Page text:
Easter is meant to be a symbol of hope, renewal, and new life
19th March 2020
There is no better illustration of Easter hope than Coventry Cathedral, which is why at this time of year the Inters visit it as a part of their Religious Studies programme. Alongside the bombed shell of the medieval cathedral arises the 20th century cathedral, like a phoenix from the ashes, like Christ from the tomb.
On the night of 14th November 1940, the German Luftwaffe, dropped their bombs on the city of Coventry. Nearly one thousand people were killed and much of the city lay in ruins. The following morning when Provost Howard surveyed the devastating damage from the remaining cathedral tower, he noticed that the charred beams of the medieval roof timbers had fallen into the shape of a cross. Here was a symbol of hope and it provided the inspiration to set about rebuilding the cathedral, not just for the people of Coventry but for the whole world. The charred beams were tied together with wire to form a cross and together with another cross, made from three burnt medieval nails that had supported the roof timbers, were placed upon the simple stone altar in the ruins. Behind the crosses were carved the words ‘Father forgive’. Some had wanted the words to read ‘Father forgive them’ but this was contested, since it was felt that none is free from fault and that the cathedral should stand testimony to the power of forgiveness and reconciliation between both nations and individuals. To that end, the cathedral was rebuilt from money donated internationally and most notably by Germany. Not only that but today Coventry has become a centre where opportunities for reconciliation between people in conflict from around the world are hosted.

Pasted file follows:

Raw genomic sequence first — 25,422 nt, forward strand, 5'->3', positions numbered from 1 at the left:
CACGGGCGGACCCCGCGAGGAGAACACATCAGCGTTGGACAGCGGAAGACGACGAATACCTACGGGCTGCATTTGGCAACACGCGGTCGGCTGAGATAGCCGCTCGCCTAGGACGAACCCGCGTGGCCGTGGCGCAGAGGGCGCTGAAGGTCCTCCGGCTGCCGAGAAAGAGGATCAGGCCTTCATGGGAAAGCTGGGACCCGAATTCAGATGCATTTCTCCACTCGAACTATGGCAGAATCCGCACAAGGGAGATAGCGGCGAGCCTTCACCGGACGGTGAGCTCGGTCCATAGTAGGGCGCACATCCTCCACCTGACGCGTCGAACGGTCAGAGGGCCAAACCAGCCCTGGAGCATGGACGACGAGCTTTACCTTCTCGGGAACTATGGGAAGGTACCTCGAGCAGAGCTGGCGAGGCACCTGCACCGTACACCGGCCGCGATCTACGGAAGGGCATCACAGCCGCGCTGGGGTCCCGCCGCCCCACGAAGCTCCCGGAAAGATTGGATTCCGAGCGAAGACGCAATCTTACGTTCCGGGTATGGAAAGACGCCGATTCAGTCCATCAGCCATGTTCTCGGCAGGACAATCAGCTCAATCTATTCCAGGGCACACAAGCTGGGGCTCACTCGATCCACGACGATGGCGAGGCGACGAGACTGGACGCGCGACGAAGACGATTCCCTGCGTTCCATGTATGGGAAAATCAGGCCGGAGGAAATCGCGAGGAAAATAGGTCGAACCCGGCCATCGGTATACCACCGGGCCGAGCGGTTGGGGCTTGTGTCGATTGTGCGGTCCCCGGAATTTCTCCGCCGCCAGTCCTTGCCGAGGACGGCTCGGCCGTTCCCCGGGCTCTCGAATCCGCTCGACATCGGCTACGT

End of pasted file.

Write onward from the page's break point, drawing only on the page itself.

The Christian season of Easter does not shy away from the reality of suffering and conflict in the world, in fact the crucifixion of Jesus graphically illustrates it. However, it does not have the final word. From the broken body of Christ on the cross comes the hope that when things are desolate if we can but open our eyes, the seeds of hope may be visible. As the new cathedral arose from the destruction from the old, the Christ story continues with his resurrection. This offers the hope that renewal and new life can emerge in our lives and relationships through forgiveness and reconciliation, perhaps humanly impossible but divinely possible.
I cannot finish this post without mentioning coronavirus which is impacting so significantly on our lives. This is a reality into which we are challenged to embody the hope of the Easter season, through looking out for the most vulnerable in our communities and acting responsibly.
Take care and happy Easter.